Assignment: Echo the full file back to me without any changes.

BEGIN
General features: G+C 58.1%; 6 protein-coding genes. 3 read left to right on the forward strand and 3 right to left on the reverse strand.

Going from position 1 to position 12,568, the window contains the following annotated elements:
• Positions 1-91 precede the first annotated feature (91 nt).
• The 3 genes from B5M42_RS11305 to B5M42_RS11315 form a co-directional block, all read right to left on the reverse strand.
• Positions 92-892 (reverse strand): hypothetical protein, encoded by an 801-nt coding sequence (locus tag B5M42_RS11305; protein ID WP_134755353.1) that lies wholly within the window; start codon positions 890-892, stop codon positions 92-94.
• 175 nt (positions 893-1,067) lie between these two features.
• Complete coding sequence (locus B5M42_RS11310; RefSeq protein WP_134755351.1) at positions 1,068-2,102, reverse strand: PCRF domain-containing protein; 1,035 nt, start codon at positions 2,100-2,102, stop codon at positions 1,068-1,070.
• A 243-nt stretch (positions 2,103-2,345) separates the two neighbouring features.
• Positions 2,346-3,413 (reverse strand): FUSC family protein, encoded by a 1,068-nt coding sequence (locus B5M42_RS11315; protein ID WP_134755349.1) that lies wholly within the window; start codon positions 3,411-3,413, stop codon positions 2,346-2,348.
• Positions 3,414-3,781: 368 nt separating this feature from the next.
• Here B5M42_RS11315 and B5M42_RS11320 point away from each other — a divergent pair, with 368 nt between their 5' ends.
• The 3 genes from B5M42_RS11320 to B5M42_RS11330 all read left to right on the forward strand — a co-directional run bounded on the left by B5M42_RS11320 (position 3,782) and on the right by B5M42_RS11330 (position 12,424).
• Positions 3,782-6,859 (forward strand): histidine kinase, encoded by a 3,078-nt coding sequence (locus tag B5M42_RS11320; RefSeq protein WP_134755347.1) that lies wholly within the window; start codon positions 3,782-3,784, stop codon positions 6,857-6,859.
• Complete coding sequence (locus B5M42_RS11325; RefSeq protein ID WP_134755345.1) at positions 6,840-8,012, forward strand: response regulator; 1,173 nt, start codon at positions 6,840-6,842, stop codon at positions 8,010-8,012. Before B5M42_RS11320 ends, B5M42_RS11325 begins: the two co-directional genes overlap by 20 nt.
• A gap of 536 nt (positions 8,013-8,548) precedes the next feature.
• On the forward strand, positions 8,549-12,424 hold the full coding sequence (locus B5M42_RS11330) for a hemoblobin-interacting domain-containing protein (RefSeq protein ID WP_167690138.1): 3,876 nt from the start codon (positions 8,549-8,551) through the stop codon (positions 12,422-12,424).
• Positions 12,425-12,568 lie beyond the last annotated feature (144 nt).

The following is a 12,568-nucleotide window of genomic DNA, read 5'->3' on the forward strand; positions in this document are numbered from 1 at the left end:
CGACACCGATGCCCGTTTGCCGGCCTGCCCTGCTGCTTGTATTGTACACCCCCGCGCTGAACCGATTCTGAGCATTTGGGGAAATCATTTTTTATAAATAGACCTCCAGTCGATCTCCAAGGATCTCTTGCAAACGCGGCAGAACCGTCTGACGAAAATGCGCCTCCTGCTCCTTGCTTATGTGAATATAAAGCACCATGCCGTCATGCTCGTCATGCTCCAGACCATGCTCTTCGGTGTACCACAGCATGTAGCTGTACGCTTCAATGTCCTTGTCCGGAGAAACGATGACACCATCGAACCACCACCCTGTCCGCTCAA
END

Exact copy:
General features: G+C 58.1%; 6 protein-coding genes. 3 read left to right on the forward strand and 3 right to left on the reverse strand.

Going from position 1 to position 12,568, the window contains the following annotated elements:
• Positions 1-91 precede the first annotated feature (91 nt).
• The 3 genes from B5M42_RS11305 to B5M42_RS11315 form a co-directional block, all read right to left on the reverse strand.
• Positions 92-892 (reverse strand): hypothetical protein, encoded by an 801-nt coding sequence (locus tag B5M42_RS11305; protein ID WP_134755353.1) that lies wholly within the window; start codon positions 890-892, stop codon positions 92-94.
• 175 nt (positions 893-1,067) lie between these two features.
• Complete coding sequence (locus B5M42_RS11310; RefSeq protein WP_134755351.1) at positions 1,068-2,102, reverse strand: PCRF domain-containing protein; 1,035 nt, start codon at positions 2,100-2,102, stop codon at positions 1,068-1,070.
• A 243-nt stretch (positions 2,103-2,345) separates the two neighbouring features.
• Positions 2,346-3,413 (reverse strand): FUSC family protein, encoded by a 1,068-nt coding sequence (locus B5M42_RS11315; protein ID WP_134755349.1) that lies wholly within the window; start codon positions 3,411-3,413, stop codon positions 2,346-2,348.
• Positions 3,414-3,781: 368 nt separating this feature from the next.
• Here B5M42_RS11315 and B5M42_RS11320 point away from each other — a divergent pair, with 368 nt between their 5' ends.
• The 3 genes from B5M42_RS11320 to B5M42_RS11330 all read left to right on the forward strand — a co-directional run bounded on the left by B5M42_RS11320 (position 3,782) and on the right by B5M42_RS11330 (position 12,424).
• Positions 3,782-6,859 (forward strand): histidine kinase, encoded by a 3,078-nt coding sequence (locus tag B5M42_RS11320; RefSeq protein WP_134755347.1) that lies wholly within the window; start codon positions 3,782-3,784, stop codon positions 6,857-6,859.
• Complete coding sequence (locus B5M42_RS11325; RefSeq protein ID WP_134755345.1) at positions 6,840-8,012, forward strand: response regulator; 1,173 nt, start codon at positions 6,840-6,842, stop codon at positions 8,010-8,012. Before B5M42_RS11320 ends, B5M42_RS11325 begins: the two co-directional genes overlap by 20 nt.
• A gap of 536 nt (positions 8,013-8,548) precedes the next feature.
• On the forward strand, positions 8,549-12,424 hold the full coding sequence (locus B5M42_RS11330) for a hemoblobin-interacting domain-containing protein (RefSeq protein ID WP_167690138.1): 3,876 nt from the start codon (positions 8,549-8,551) through the stop codon (positions 12,422-12,424).
• Positions 12,425-12,568 lie beyond the last annotated feature (144 nt).

The following is a 12,568-nucleotide window of genomic DNA, read 5'->3' on the forward strand; positions in this document are numbered from 1 at the left end:
CGACACCGATGCCCGTTTGCCGGCCTGCCCTGCTGCTTGTATTGTACACCCCCGCGCTGAACCGATTCTGAGCATTTGGGGAAATCATTTTTTATAAATAGACCTCCAGTCGATCTCCAAGGATCTCTTGCAAACGCGGCAGAACCGTCTGACGAAAATGCGCCTCCTGCTCCTTGCTTATGTGAATATAAAGCACCATGCCGTCATGCTCGTCATGCTCCAGACCATGCTCTTCGGTGTACCACAGCATGTAGCTGTACGCTTCAATGTCCTTGTCCGGAGAAACGATGACACCATCGAACCACCACCCTGTCCGCTCAA